The journey of an addict is treacherous, filled with darkness, despair and helplessness. For someone in the throes of addiction, it’s often difficult to see beyond the corners of his or her own world and the pain that he or she feels daily. However, it’s important to recognize that addicts are not the only ones haunted by their problems and destructive behavior – loved ones often feel deep pain, loss and helplessness watching someone spiral downhill.
For an addict who can barely come to grips with the harm drug or alcohol abuse is doing to him or herself, it can be nearly impossible to understand why a loved one might be suffering. It often takes time to heal these wounds and as someone goes through the process of rehab, it’s important that family members and friends deeply affected by an addict’s actions. Some reasons loved ones might feel resentment, hurt, pain, mistrust and hopelessness include:
- Broken promises. For someone who is constantly preoccupied with a substance, it’s difficult to understand the importance of commitments you make to other people. Whether it’s repeated promises to get clean, affirming your attendance at an event you skip or even just simple daily duties you neglect, loved ones are often left feel hurt, rejected, and angry.
- Constant stress and anxiety. Because an addict often behaves erratically and is on a constant quest for a “fix,” friends and family spend their hours worried about the danger their loved ones face while high. This anxiety can be all-consuming – in much the same way an addiction is for someone abusing substances – and distract from a daily routine, children, work and other responsibilities.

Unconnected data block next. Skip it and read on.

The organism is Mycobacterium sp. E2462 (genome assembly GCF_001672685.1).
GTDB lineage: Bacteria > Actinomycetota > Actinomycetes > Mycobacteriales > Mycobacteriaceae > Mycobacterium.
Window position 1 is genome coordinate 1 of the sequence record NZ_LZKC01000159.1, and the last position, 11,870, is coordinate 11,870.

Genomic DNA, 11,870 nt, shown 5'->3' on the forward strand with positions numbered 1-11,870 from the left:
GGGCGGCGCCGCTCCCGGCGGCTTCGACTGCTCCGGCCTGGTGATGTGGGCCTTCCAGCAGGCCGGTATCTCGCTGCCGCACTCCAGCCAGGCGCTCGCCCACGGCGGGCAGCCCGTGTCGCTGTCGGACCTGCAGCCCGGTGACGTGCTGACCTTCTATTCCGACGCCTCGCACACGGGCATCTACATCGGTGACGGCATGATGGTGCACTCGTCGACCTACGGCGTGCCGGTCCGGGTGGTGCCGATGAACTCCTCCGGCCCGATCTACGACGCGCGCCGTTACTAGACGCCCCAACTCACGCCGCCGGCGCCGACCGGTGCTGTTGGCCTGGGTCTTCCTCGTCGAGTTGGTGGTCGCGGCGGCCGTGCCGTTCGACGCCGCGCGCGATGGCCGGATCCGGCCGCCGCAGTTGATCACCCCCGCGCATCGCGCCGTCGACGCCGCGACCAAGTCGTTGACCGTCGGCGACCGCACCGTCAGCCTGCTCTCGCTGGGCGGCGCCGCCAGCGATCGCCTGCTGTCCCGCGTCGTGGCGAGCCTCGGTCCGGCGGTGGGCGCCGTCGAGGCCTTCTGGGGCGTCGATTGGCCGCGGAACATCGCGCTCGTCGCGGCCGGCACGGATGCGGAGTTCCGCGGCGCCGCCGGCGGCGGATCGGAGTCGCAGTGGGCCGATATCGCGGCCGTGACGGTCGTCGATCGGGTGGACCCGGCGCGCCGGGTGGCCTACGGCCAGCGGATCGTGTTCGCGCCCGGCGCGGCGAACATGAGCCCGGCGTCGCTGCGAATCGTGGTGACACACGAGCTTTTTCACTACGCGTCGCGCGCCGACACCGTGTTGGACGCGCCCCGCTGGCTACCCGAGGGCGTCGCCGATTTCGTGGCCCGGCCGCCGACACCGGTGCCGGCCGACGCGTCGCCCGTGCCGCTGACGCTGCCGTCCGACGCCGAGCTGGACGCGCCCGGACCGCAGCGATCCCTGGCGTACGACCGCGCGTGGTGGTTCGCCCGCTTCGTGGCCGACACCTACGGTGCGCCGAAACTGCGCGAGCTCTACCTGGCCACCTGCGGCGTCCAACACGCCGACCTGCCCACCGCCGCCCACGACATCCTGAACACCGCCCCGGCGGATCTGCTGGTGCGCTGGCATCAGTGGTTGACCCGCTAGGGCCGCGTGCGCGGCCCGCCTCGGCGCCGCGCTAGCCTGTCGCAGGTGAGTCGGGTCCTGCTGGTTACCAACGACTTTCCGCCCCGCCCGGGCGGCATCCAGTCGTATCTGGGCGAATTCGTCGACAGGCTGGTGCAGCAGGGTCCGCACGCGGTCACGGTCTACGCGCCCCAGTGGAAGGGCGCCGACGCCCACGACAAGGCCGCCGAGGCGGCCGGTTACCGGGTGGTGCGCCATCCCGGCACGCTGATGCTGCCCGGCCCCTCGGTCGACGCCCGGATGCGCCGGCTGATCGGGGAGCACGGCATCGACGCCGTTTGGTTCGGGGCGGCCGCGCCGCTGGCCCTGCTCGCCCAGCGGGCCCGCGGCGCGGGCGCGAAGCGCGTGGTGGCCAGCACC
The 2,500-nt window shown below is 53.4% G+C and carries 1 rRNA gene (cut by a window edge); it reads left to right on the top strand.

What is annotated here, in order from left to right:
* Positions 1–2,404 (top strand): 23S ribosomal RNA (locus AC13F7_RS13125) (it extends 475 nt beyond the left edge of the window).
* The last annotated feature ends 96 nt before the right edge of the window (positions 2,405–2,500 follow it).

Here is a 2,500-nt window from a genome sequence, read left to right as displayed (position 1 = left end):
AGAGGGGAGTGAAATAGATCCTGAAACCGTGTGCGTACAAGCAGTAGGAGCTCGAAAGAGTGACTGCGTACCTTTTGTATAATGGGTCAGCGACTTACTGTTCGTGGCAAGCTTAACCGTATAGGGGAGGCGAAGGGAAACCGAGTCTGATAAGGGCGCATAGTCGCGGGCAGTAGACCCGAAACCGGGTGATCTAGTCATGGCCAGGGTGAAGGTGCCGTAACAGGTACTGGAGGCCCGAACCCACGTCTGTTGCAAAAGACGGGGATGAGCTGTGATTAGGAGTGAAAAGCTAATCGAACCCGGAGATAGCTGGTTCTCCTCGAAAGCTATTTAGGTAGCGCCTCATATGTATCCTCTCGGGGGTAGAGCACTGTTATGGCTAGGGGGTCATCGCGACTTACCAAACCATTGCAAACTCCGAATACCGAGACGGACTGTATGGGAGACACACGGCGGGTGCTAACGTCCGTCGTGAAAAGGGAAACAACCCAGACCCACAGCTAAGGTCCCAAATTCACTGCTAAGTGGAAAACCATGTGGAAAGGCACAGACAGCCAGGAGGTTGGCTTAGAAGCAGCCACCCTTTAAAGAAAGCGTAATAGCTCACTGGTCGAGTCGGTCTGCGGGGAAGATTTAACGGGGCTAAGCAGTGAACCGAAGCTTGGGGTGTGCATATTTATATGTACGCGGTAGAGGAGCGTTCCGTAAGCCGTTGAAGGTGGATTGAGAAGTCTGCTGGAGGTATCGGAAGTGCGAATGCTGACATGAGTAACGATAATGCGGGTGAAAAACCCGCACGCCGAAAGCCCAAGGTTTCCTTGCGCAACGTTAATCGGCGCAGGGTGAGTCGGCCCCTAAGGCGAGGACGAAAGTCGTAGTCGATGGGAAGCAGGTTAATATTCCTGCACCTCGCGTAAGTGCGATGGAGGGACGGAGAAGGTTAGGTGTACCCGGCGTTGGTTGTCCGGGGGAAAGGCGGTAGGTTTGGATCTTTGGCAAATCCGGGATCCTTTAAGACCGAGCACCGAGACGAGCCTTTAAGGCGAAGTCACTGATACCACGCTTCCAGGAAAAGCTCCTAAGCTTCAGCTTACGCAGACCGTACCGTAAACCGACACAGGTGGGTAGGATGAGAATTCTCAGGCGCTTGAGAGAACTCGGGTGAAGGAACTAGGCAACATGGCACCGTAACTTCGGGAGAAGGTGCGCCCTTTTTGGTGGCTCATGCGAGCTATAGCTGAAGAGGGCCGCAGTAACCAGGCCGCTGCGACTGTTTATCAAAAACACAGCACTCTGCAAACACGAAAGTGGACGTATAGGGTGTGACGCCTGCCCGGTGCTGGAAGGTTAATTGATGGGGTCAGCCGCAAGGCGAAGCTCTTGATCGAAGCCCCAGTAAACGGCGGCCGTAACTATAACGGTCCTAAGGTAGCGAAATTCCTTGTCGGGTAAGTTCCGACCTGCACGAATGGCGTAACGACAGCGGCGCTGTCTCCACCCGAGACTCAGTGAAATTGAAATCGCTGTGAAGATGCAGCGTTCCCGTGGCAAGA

- Rejection. Oftentimes, loved ones will try to help or confront an addict about his or her substance abuse, only to be met by anger and refusal to acknowledge the problem. In extreme cases, an addict will even completely cut off a friend of family member, which can lead to further anguish and distress.
- Financial loss. It is not uncommon for addicts to steal from family members and friends to feed their addictions. Cases vary from the extreme – stealing valuable family items to resell for cash – to grabbing a few bills from someone’s wallet. Regardless of the severity and ultimate financial impact of this behavior, it feeds into the mistrust loved ones can feel at the hands of an addict and can make a person feel gullible, like an unwitting enabler, and completely taken for granted.
- Feeling like a victim of someone else’s circumstances. Many family members and close friends of addicts commit themselves to counseling and recovery programs to cope with a loved one’s addiction. For someone who feels like he or she hasn’t done anything wrong and whose life was in balance prior to a loved one’s addiction, this can be a taxing experience that might stir feelings of anger and resentment.